The Relation Between Chemical Structure and Mechanical Behaviour of Phenolic Resins
: High-Speed Shearing of Paper-Based Phenolic Laminates

  • K.L. Watson

    Student thesis: Doctoral ThesisDoctor of Philosophy


    A wide range of electrical and electronic components are produced by punching from paper-based phenolic laminates. The inherent brittleness of these
    materials often leads to various defects around the punched edges. Plasticisation of the resin may be used to overcome this problem but industrial methods are largely based on empirical observations and there is a need for a greater understanding of the fundamental principles involved. There is also a need for information about which phenolic starting materials, readily capable of commercial synthesis, may be used in manufacturing laminates which are easily punched.

    An investigation into these problems has begun by instrumenting a power-press, such as might be used in commercial practice. A technique has been developed
    to enable the stress/strain characteristics of a laminate to be observed over a wide range of temperatures during the punching process.

    This technique has been used with a series of commercial materials to provide background information about industrial practice against which information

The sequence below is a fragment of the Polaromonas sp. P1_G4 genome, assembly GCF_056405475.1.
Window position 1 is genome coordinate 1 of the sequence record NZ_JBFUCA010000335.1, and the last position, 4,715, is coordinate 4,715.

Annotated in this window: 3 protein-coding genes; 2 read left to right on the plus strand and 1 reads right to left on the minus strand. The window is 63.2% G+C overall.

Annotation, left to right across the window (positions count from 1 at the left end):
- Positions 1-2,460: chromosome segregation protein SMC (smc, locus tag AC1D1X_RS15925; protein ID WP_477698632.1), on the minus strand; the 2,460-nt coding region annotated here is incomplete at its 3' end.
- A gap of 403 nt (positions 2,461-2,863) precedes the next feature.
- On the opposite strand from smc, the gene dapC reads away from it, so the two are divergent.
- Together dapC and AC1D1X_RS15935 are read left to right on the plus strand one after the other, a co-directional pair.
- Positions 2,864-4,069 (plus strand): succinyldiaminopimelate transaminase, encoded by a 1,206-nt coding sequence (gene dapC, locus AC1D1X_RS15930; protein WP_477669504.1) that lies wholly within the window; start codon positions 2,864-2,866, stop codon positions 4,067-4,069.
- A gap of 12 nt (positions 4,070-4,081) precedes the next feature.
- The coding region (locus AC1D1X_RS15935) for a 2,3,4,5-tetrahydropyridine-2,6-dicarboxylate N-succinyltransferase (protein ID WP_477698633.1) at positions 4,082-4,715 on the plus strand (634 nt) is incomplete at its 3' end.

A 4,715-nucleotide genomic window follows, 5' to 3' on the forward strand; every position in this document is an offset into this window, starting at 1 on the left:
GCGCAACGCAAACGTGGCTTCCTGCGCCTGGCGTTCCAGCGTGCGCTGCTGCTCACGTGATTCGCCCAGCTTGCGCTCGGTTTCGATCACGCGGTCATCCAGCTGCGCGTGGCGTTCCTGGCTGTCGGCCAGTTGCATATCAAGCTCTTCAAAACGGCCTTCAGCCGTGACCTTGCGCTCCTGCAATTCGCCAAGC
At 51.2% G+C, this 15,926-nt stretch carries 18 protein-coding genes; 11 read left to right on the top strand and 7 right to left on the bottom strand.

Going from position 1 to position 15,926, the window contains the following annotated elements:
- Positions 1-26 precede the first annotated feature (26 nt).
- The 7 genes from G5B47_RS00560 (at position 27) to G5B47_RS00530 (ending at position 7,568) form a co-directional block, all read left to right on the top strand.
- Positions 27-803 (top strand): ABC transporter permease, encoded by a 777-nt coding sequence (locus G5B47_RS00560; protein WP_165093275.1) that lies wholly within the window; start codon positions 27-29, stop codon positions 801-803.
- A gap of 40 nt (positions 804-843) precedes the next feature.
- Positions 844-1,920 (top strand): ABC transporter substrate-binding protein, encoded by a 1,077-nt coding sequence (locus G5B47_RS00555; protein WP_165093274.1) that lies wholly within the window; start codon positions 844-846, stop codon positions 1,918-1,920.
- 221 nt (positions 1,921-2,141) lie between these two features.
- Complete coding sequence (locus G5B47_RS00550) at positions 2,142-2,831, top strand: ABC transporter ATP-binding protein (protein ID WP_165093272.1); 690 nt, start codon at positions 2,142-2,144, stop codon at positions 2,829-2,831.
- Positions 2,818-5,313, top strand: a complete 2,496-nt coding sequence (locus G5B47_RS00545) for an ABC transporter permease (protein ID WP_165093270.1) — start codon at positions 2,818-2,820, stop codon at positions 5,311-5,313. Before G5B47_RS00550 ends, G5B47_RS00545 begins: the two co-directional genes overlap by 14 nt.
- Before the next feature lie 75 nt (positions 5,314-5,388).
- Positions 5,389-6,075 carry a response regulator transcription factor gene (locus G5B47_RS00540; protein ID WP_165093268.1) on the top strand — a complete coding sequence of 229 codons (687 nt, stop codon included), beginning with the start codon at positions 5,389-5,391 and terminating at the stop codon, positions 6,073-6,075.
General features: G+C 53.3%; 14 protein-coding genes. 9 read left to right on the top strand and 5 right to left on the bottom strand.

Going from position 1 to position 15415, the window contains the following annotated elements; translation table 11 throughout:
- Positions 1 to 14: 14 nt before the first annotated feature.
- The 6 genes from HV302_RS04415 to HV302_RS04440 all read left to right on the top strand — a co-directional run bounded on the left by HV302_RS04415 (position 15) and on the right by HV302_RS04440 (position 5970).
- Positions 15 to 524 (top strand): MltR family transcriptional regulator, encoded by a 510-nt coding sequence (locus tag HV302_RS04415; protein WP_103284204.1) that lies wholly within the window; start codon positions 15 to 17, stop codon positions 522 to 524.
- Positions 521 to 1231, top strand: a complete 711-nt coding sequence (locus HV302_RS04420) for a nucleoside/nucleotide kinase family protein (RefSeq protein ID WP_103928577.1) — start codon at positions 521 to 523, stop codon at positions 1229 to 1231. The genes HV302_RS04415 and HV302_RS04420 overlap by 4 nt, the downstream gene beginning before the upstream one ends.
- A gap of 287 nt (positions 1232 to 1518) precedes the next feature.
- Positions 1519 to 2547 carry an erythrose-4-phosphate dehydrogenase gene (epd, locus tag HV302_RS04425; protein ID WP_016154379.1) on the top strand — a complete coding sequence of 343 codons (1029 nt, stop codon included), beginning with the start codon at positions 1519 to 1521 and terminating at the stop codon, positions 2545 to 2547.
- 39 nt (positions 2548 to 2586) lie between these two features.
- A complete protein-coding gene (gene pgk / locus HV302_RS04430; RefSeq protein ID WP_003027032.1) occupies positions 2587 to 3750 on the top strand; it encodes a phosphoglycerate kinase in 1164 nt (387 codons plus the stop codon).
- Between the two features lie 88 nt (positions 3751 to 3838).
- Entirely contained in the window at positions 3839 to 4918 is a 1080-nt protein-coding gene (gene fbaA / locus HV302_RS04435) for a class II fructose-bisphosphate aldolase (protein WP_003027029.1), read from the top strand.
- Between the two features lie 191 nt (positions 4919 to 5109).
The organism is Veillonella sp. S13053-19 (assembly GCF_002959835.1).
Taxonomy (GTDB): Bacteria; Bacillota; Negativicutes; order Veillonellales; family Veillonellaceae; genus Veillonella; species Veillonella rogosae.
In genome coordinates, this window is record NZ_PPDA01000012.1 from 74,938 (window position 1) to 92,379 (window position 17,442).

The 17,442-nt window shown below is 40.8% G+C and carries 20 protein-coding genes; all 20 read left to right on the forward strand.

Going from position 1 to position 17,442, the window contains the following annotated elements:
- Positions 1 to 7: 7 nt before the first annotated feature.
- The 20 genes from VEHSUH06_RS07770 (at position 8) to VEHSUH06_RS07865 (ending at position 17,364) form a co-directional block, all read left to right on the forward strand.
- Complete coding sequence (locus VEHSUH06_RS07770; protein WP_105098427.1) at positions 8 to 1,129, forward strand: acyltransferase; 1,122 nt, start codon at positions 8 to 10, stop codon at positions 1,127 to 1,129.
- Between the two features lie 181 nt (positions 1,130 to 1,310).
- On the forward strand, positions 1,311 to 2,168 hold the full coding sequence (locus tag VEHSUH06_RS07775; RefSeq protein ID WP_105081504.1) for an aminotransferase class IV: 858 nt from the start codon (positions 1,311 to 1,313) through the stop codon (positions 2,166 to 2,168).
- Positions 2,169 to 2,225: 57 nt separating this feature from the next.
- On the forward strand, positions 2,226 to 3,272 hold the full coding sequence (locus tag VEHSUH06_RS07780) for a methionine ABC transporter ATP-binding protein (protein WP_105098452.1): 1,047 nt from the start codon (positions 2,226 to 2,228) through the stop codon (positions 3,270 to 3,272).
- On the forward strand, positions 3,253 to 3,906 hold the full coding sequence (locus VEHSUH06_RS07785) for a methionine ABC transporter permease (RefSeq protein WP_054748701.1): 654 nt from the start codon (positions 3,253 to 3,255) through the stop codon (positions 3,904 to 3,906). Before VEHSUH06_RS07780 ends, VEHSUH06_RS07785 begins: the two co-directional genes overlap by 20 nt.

from experimental materials may be examined. The effect of processing variables introduced in preparing laminates from a given resin/paper system has been investigated to preclude the unanticipated influence of such variables in comparing different resin compositions. This preliminary work has shown
    that punching temperature is of primary importance but that the type of base-paper used is also important. Processing variables show surprisingly little effect
    provided that resin content and laminate thickness are held constant.

    A comparison of laminates based on different papers, but otherwise similar, has shown that, of the papers in common use, bleached kraft is the most suitable for demonstrating resin effects.

    Work with different resins has suggested that, apart from cross-link frequency, the presence of hydrogen bonds may influence their brittle behaviour.
    Further work has been suggested to investigate this observation.
    Date of AwardSept 1969
    Original languageEnglish


    • relation
    • chemical
    • structure
    • mechanical
    • phenolic
    • resins

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